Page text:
Unbranding.

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Branding.

As far as I’m concerned, this is a bizarre concept.

For as long as I’ve been writing and publishing, I’ve been told I’ve got to “be a brand.”

“Sell my brand.”

“Become my brand.”

“Promote my brand.”

And it’s weird, I think, because a brand is something like, Suave shampoo. Or a GMC truck. Oil of Olay lotion.

And I am a human being.

I am not a product. I am not a brand. I am not for sale.

I mean, I sort of understand what this advice is trying to tell me. I’ve got a product, my books. And if I want to sell them, I’ve got to be a business person. I get that.

But most of this advice feels like it’s trying to turn me into something I am not. Acting as though I am a brand or a product instead of just myself is like insisting I wear my hair straight because that’s what’s in style. Or that I dress properly in the latest fashion, name brand clothes.

Sorry. I can’t be that.

My hair is an unruly, curly mess, and I like it that way.

I’m a jeans and T-shirt, or peasant skirt with combat boots kind of girl. That’s me.

It goes entirely against my grain to pretend to be something I am not.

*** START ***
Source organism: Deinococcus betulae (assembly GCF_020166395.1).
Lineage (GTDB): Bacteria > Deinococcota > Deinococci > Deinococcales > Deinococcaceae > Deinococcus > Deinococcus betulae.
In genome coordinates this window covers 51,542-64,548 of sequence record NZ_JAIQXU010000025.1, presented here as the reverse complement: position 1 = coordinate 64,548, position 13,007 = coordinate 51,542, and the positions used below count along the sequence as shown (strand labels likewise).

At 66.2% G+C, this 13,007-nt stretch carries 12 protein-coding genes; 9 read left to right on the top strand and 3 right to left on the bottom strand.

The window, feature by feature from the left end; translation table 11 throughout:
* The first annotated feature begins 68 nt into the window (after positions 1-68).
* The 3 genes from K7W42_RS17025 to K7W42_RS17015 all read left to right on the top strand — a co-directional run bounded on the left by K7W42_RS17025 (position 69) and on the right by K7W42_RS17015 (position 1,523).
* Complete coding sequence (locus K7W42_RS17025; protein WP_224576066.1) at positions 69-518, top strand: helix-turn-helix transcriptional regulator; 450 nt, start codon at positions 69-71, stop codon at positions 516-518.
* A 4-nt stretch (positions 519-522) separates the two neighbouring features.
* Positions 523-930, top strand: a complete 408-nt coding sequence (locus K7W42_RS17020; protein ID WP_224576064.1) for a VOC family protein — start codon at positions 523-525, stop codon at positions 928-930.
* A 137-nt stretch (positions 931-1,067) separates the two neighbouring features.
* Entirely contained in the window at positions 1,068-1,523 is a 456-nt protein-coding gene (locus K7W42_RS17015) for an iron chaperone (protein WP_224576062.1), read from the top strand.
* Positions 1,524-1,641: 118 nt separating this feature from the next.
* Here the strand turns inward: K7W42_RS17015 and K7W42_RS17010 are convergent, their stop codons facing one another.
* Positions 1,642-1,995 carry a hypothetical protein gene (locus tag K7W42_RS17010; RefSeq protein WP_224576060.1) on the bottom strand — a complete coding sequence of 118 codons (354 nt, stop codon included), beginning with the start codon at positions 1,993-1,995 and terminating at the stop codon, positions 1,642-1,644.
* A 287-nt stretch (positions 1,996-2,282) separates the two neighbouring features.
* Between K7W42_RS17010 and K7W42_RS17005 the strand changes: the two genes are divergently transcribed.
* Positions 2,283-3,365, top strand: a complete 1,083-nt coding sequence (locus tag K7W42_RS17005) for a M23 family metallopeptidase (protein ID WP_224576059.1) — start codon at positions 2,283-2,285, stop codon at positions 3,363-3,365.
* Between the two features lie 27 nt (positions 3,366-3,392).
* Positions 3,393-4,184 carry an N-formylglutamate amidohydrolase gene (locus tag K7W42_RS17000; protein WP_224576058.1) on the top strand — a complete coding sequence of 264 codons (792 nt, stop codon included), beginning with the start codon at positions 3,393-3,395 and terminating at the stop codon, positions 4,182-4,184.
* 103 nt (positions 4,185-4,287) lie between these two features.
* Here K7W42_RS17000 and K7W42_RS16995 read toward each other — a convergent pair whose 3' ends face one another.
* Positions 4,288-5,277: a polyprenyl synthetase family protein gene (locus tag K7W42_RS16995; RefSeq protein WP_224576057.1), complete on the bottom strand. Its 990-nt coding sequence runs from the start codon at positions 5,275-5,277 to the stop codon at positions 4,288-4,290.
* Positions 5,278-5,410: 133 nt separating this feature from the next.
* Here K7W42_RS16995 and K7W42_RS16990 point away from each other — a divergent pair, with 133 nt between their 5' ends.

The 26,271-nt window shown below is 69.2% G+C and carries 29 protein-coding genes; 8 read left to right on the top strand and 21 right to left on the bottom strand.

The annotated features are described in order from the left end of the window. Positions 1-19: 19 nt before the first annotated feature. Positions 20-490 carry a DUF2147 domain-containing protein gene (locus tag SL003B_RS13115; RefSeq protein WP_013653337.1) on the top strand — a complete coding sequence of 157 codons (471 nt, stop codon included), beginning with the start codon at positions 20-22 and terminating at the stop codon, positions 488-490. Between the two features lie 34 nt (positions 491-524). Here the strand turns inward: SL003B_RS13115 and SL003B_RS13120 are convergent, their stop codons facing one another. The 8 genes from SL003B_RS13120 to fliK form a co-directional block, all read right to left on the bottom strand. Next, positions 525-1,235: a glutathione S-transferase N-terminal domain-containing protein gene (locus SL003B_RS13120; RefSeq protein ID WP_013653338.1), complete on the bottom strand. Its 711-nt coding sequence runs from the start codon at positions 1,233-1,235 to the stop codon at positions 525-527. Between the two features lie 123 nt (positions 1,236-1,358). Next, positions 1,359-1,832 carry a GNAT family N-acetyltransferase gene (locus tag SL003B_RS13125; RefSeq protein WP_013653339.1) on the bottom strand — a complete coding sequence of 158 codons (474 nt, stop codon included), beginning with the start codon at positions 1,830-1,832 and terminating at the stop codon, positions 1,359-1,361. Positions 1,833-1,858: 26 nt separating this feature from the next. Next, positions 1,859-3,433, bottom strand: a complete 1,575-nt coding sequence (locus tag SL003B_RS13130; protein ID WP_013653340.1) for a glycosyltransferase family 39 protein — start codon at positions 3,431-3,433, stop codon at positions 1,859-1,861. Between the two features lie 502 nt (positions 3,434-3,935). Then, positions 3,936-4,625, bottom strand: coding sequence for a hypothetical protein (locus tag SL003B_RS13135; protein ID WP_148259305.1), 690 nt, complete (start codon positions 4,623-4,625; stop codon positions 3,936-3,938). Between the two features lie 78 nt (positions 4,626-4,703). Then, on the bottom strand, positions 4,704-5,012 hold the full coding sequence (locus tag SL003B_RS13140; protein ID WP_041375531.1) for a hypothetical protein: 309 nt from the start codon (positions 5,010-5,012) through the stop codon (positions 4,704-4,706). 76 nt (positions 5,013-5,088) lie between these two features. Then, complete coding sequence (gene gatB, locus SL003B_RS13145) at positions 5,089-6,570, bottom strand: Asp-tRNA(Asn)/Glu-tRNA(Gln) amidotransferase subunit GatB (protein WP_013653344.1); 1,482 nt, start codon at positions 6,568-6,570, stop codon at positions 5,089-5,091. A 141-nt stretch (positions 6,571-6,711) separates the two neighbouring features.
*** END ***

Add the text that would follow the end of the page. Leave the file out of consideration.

If I can tell you anything honestly about myself, it’s that I’m pretty transparent. What you see is what you get. I love Jesus, but sometimes I cuss. I try to be organized, but my house is always a chaotic mess. I am a terribly awkward human. I’ll help anyone out to the best of my ability, but I won’t be taken advantage of. I have an abnormal addiction to potato chip dip. I read so much sometimes I forget to fix dinner. Sometimes I’m too loud. Sometimes I can’t tolerate being around other people at all. If I make a promise to you, I will do my level best to keep it. I am imperfect.

I am all these things.

But I am not a brand. Not a product.

I am a human being who writes. Yes, I tell people about my work. Yes, I want you to buy it.

But not at the risk of giving up on myself, or turning myself into something I do not wish to be.

So if you follow me, you’ll see promos, sure. You’ll see me talking about my books, the highs and lows of writing them. You’ll see pictures of my kids and my dogs, because my family is my world. You’ll see jokes, and stories about my life. And I try to stay involved with the people who faithfully follow me around on the internet, liking my writing, sharing it, reviewing it, talking about it. I appreciate you, every one of you. You make me smile. You are helping me to do this thing I’ve wanted to do since I started writing really bad, really dramatic poetry in the seventh grade.

You are important to me. I love to see your posts, your kids, your pets.